Can we Avert a Constitutional Crisis?

Congress is bracing itself for another debt-ceiling debate.  It’s difficult not to view it as another “kicking the can down the road” exercise.  And, as we all know, there are times when the road ends.  What do you do then?

Federal Fiscal Sustainability Foundation Board Member and Professor Emeritus of Economics at the University of Colorado, Barry Poulson, gives us some hope – a potential solution to resolving the debt crisis and a way to secure a strong financial future for the next generation in the recently published article that follows:

President Biden has threatened to increase debt without congressional approval. He argued in June that the 14th Amendment’s reference to debt makes it unconstitutional for the nation to default on debt.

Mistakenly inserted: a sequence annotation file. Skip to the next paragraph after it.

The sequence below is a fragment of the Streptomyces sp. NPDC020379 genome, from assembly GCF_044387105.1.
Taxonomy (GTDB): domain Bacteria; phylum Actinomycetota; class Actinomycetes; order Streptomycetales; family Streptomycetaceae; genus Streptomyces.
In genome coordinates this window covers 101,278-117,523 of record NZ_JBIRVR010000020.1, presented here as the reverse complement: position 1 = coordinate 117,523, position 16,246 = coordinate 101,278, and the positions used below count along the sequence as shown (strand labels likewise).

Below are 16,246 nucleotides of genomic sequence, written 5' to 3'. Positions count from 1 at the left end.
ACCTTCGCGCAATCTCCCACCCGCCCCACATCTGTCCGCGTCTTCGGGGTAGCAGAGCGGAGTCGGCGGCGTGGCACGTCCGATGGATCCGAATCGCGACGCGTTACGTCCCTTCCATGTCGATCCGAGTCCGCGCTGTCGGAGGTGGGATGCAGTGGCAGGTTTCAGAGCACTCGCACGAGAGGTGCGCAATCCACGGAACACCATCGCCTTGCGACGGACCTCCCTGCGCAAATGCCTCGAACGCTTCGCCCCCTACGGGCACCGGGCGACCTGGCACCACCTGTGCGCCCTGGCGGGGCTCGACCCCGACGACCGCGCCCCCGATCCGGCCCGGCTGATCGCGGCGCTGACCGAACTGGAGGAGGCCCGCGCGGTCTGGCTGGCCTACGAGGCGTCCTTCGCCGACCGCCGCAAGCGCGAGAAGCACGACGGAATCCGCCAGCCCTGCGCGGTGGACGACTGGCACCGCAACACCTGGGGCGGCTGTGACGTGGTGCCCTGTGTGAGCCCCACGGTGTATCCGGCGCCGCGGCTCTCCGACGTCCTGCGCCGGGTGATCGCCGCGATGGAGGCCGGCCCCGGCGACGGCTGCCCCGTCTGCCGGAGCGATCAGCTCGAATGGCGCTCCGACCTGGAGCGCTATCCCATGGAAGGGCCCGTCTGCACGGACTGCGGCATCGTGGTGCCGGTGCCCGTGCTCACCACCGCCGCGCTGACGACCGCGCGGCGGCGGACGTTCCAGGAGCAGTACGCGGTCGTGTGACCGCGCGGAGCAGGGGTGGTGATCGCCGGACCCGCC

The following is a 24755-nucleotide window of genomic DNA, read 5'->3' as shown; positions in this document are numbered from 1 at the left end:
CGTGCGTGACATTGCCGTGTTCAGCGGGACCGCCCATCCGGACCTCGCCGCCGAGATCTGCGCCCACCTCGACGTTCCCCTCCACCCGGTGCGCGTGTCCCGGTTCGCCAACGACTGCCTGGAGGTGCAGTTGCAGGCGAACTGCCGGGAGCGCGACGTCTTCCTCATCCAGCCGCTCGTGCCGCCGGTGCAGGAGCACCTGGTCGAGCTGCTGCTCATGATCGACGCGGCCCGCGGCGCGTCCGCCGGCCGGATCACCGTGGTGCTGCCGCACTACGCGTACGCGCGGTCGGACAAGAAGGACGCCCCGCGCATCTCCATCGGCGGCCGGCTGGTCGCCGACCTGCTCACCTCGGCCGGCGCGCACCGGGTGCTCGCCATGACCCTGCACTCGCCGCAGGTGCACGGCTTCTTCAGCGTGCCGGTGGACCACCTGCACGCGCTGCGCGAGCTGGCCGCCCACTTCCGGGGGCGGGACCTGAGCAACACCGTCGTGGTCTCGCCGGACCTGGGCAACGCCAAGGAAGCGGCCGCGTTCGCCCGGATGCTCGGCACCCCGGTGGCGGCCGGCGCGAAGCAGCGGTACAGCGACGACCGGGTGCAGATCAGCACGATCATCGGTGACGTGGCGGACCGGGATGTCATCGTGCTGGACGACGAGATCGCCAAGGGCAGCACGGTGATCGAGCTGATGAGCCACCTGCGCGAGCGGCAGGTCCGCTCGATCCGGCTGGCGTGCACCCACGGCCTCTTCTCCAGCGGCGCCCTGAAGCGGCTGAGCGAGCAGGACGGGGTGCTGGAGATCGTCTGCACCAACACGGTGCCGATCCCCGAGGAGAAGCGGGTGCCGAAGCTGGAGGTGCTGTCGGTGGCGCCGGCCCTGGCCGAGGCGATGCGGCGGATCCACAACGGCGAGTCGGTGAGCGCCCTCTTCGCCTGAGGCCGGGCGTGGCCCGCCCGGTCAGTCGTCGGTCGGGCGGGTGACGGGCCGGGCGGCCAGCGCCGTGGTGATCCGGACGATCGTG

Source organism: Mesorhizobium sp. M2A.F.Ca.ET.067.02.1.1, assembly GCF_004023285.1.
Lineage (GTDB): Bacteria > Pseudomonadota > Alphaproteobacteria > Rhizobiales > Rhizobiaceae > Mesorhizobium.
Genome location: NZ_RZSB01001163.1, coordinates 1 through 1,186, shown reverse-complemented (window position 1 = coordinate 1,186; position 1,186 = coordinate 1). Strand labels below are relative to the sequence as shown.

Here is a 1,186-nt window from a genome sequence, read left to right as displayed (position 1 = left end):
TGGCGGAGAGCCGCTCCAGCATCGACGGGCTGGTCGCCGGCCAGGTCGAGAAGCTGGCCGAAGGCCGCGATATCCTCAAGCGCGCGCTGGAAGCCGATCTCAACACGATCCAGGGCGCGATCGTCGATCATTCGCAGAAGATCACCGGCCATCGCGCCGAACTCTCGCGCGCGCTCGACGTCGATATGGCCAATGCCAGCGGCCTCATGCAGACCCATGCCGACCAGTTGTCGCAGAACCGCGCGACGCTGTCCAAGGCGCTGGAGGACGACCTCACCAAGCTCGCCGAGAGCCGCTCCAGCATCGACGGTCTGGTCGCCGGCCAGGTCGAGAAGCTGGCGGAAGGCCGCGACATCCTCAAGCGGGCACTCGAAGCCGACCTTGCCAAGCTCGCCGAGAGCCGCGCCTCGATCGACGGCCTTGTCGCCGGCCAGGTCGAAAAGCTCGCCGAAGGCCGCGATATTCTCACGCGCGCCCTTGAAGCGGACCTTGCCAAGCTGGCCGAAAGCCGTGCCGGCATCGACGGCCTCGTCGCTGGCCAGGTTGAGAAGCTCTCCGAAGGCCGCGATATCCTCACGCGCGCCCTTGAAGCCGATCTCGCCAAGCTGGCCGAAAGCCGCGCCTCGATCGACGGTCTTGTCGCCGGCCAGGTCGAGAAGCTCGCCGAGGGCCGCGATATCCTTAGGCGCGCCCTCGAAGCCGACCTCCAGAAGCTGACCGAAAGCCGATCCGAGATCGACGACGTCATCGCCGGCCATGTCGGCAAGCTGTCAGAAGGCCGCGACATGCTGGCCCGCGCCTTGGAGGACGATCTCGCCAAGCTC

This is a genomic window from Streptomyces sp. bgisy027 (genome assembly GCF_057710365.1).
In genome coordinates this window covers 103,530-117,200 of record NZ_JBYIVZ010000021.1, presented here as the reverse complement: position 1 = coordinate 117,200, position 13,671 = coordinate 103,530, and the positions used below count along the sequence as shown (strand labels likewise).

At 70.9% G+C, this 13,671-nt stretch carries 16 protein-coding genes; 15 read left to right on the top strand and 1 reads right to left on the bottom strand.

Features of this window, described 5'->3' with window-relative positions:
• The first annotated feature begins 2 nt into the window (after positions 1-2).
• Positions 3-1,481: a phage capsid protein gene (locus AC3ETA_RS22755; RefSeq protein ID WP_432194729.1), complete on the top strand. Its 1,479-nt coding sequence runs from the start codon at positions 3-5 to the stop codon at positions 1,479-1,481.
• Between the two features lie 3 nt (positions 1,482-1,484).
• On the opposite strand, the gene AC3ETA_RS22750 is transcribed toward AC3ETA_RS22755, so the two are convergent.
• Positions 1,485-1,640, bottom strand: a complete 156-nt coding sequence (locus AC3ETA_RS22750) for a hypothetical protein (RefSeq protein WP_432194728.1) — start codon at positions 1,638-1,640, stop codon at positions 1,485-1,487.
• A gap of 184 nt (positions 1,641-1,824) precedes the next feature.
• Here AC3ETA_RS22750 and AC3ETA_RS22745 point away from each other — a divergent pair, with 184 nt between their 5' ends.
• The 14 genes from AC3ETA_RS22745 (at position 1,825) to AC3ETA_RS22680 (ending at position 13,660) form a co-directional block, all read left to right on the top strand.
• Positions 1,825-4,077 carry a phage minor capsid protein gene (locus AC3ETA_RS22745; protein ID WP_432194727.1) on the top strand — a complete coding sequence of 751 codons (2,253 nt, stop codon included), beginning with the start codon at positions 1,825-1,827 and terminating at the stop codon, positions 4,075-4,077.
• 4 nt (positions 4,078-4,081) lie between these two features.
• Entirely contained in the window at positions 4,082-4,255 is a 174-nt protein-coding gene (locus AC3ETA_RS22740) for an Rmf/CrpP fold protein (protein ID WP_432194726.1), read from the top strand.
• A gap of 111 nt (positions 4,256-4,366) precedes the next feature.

Failure to lift the debt ceiling would have resulted in debt default. A default occurs when the Treasury does not have enough money to pay for obligations it has already incurred. The crisis was averted when Biden and congressional leaders agreed to lift the debt ceiling as part of a budget agreement. What the president and Congress agreed to do is to kick the can down the road. The debt limit was suspended for two years until 2025.

Congress continues to struggle to live with that budget agreement, and the legislators have yet to agree on most appropriations and face a September 30 deadline. If they miss the deadline, the government will shut down.

We must avert a constitutional crisis over debt. If the controversy over the debt limit reaches the Supreme Court, it is not clear how the justices would decide the question, or if they would even decide to hear the case. Moreover, it is unclear if elected officials or anyone else would have standing under Article III of the Constitution. The court may be reluctant to decide a case involving proceedings between the executive and legislative branches of government.

There is a solution to this crisis.

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